Presidential elections are scheduled for 27 December in the CAR, with legislative and local elections and a possible second round of presidential elections in early 2021. The Secretary-General’s 12 October report on the UN Multidimensional Integrated Stabilization Mission in the Central African Republic (MINUSCA) noted that the CAR’s political situation is “increasingly characterized by tension and mistrust”, while implementation of the CAR’s Political Agreement also remains problematic, with a number of armed groups continuing to violate the agreement and obstruct the restoration of the CAR government’s authority. In addition, there has been a resurgence in violence in the CAR’s north-west, though the situation in the CAR’s north-east stabilised after an upswing in violence earlier this year. The CAR’s ongoing instability also has implications for the region covered by UNOCA. The report noted, for example, that Cameroon was hosting 272,000 refugees from the CAR. The Secretary-General, in his 29 May UNOCA report, noted that Fall and the Special Representative for the CAR and head of MINUSCA, Mankeur Ndiaye, agreed to carry out joint initiatives while senior-level representatives of UNOCA and the Economic Community of Central African States (ECCAS) secretariat in Libreville, Gabon, agreed to develop an updated common assessment of the situation in the CAR in the lead-up to the elections.
Key Issues and Options
The security situation in the region remains a key concern for the Council, especially with regard to the ongoing situations in Cameroon and the CAR. The COVID-19 global pandemic and its attendant social and economic impact on the central African region is also of concern. Given UNOCA’s continued shift to focus its efforts on the region as a whole, rather than on the LRA as its main objective, the UN’s regional strategy to combat the LRA has received little attention.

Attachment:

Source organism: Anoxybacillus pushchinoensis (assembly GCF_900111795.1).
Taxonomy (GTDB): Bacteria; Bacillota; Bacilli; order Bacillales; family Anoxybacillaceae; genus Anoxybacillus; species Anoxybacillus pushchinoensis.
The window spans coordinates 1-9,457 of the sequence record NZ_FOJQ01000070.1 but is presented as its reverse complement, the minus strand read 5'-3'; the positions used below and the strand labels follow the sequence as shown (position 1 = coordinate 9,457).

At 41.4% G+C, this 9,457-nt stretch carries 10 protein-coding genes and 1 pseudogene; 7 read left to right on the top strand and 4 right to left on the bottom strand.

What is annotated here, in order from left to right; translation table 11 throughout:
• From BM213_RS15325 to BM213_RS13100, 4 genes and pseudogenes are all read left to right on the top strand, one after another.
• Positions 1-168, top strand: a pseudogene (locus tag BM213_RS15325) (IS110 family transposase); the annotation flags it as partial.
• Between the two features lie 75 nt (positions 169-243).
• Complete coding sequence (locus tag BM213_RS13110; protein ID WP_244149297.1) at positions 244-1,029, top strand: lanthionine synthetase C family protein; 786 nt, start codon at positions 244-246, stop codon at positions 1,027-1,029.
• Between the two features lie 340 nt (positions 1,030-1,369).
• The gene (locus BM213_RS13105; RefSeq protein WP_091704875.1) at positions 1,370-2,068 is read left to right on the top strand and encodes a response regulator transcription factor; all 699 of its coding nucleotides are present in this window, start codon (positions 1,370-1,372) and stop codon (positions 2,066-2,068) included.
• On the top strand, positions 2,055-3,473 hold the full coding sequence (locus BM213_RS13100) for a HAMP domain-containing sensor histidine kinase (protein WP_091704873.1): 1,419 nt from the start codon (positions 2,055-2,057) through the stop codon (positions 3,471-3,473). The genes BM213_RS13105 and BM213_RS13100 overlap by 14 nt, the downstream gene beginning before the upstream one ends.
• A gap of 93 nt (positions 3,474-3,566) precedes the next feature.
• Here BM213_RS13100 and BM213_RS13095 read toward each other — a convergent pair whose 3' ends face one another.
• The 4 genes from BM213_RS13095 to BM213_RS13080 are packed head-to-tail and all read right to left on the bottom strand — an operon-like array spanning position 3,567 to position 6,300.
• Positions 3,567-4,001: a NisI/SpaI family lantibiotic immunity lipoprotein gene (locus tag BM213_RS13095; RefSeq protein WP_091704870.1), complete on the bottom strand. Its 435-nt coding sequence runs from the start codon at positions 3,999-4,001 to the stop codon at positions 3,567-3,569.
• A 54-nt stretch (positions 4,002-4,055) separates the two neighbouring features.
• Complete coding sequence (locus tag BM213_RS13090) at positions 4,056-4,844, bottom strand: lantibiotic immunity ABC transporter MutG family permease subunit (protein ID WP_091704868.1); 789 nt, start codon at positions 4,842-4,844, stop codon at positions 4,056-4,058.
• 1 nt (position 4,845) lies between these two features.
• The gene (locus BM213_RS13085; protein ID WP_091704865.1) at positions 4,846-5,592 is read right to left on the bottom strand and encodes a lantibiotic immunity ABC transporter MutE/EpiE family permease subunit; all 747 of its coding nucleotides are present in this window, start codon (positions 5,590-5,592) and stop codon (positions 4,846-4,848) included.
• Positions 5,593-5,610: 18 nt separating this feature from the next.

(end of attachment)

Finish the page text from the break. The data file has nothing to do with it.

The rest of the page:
Upcoming elections in the CAR and the post-election political transition in Burundi are also key concerns. The Council’s 12 September 2019 presidential statement noted that one of UNOCA’s priorities while working with ECCAS is to assist countries “facing institutional crises related to electoral processes”.
There appears to be consensus on the Council regarding UNOCA’s potentially stabilising role in Central Africa, with the 12 September presidential statement illustrating Council unity in its support for UNOCA’s mandate.
There are some differences, however, about the role UNOCA should play in addressing different situations. Some Council members, such as the UK and the US, have expressed concern about the situation in Cameroon, arguing that UNOCA should focus on the security and humanitarian situation in that country. Other members, such as China and Russia, maintain that the situation in Cameroon is an internal matter and that the Council should intervene only upon Cameroon’s request.
The UK is the penholder on UNOCA. Ambassador Abdou Abarry (Niger) chairs both the 2127 Central African Republic Sanctions Committee and the 1533 Democratic Republic of the Congo Sanctions Committee.
UN DOCUMENTS ON UNOCA
|29 May 2020S/2020/463||This was the Secretary-General’s semi-annual report on UNOCA.|
|Security Council Presidential Statements|
|12 September 2019S/PRST/2019/10||This presidential statement expressed the Council’s full support for UNOCA.|
|Security Council Letters|
|16 June 2020S/2020/542||This was a VTC on the Central African region convened on 12 June.|